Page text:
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Altering Perspectives on Psychiatric Patients

Published October 17, 2012 1:57 PM by Frank Visco
I finished my psych rotation this past weekend, and in a few days I'll be rolling right into pediatrics. I'm excited to work with kids, and my experiences there will undoubtedly be the focus of my next several blog updates. However, this week, I'd like to offer some final thoughts on mental health care.

There's a perception out there that every patient in a psychiatric unit is severely and theatrically mentally ill. When I tell people I'm doing clinical hours on a psych unit, they instantly jump to conclusions, assuming I'm doing time in some sort of madhouse where every patient is violently delusional, hearing voices, proclaiming grandiose imaginings, enacting multiple personalities, or, at the very least, manically bouncing off the walls.

I'm not going to deny the possibility for some of that, but it's far from the whole picture. The truth is that psych units include many people who would seem totally normal and adjusted in most situations, just as much as you, me, and our loved ones. These people find themselves on psych units for a variety of reasons (anxiety, depression, addiction, eating disorder, suicide attempt, etc.), but their mere presence doesn't make them crazy. All it means is that they they need some help dealing with emotional and/or psychological issues.

You don't have to be a genius to realize there's a stigma surrounding psychiatric care. Most people see mental illness as a character weakness of some kind, but the fact is that psych issues often have a genetic or biochemical basis. Psych issues are very real and the people experiencing them shouldn't be treated as societal pariahs just because they have a bum amygdala or don't use serotonin properly.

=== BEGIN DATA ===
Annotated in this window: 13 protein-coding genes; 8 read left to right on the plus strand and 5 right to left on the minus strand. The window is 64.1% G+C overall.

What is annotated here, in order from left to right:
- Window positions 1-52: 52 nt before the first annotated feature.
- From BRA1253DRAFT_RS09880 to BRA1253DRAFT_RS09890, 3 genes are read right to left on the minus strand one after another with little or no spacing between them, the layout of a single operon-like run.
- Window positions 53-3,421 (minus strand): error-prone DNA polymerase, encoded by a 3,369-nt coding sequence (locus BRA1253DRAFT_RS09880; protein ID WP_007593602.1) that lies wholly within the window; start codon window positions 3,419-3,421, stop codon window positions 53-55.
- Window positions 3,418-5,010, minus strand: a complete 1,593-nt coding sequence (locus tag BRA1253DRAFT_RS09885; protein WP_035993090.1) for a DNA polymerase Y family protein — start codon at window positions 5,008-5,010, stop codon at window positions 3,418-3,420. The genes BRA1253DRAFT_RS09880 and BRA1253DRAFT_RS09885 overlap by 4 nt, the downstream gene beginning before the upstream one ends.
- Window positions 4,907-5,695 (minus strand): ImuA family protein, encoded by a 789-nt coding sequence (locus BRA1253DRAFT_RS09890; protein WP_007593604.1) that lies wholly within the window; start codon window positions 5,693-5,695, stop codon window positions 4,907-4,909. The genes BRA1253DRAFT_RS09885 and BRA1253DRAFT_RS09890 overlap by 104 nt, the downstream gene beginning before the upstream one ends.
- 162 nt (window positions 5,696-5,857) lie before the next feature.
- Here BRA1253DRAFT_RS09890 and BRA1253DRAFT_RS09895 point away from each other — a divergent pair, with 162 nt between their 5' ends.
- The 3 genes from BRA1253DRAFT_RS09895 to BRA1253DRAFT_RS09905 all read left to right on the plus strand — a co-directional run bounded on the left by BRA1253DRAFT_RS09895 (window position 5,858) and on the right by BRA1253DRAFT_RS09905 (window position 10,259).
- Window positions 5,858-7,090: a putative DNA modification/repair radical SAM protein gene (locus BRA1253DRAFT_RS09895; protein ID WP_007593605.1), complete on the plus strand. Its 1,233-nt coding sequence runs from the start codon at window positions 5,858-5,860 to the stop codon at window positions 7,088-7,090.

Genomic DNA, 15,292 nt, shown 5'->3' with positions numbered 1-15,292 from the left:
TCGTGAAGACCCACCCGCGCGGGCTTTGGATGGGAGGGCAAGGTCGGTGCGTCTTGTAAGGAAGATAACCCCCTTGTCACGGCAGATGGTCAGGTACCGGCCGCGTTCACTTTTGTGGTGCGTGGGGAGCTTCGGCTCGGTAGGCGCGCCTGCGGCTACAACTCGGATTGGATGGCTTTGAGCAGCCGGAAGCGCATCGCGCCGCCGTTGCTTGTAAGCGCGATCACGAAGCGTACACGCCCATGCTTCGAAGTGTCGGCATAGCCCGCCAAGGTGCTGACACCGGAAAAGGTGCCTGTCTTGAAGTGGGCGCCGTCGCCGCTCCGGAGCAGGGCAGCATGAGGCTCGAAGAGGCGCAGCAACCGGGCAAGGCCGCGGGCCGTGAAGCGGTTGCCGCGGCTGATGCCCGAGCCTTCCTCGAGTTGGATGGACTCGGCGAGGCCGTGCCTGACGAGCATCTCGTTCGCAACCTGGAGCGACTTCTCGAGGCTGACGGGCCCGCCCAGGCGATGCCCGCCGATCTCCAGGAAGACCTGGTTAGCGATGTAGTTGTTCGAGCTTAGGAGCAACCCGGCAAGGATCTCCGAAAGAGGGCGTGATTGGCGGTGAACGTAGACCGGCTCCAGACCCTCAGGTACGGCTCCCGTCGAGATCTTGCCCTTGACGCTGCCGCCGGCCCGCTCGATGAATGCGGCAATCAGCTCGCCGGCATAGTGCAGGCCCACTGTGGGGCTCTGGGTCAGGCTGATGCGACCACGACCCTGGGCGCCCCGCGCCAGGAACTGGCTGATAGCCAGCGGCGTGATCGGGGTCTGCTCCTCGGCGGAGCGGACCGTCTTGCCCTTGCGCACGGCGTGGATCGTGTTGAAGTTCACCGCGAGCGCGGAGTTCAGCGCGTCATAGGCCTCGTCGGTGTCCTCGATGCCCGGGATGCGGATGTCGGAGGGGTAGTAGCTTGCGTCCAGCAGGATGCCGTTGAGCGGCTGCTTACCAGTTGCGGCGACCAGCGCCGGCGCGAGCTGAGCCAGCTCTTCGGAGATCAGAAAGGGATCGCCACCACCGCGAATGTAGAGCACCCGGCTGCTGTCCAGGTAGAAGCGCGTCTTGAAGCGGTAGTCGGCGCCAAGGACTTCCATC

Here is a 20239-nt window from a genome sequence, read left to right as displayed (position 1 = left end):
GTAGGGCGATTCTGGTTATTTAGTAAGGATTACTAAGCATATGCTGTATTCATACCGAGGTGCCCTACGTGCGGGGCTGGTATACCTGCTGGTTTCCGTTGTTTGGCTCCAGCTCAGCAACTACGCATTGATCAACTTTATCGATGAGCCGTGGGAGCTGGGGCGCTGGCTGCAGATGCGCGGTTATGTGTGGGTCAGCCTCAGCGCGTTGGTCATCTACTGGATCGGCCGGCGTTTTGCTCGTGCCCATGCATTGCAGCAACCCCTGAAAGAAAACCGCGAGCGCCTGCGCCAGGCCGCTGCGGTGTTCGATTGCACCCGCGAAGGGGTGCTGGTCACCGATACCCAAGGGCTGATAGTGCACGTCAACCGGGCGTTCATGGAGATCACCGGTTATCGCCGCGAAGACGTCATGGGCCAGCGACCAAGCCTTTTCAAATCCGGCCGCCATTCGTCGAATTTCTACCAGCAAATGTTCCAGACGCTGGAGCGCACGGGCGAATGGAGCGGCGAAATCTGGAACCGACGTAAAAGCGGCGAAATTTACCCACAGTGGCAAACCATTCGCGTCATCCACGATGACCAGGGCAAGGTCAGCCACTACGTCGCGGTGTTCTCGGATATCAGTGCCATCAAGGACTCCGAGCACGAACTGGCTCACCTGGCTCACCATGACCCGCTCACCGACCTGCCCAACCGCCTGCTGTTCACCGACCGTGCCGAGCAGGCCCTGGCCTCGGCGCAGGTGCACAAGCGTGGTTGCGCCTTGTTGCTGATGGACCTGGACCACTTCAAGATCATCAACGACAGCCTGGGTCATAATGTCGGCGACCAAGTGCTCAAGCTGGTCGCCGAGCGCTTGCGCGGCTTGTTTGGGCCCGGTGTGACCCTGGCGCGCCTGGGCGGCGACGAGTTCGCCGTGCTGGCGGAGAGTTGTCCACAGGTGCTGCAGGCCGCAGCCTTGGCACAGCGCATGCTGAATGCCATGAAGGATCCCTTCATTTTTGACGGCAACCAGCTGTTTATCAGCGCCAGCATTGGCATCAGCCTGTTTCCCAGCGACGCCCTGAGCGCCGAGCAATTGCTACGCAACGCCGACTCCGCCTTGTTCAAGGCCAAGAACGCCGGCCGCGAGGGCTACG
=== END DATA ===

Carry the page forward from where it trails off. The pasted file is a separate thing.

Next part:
In the end, looking down on someone for having an anxiety disorder or crippling depression is just as unfair as judging people for having type 1 diabetes or a heart defect. These are important distinctions, and I think it's our duty as health care professionals to advocate for psychiatric patients and facilitate better understanding of mental health.


I totally agree with this article, there are a lot of psychiatric patients out there and all deserve to be treated with respect and dignity without assumptions.

Katherine Schuh October 24, 2012 2:33 PM

I love your comment

Sheryl Dusang October 17, 2012 6:33 PM

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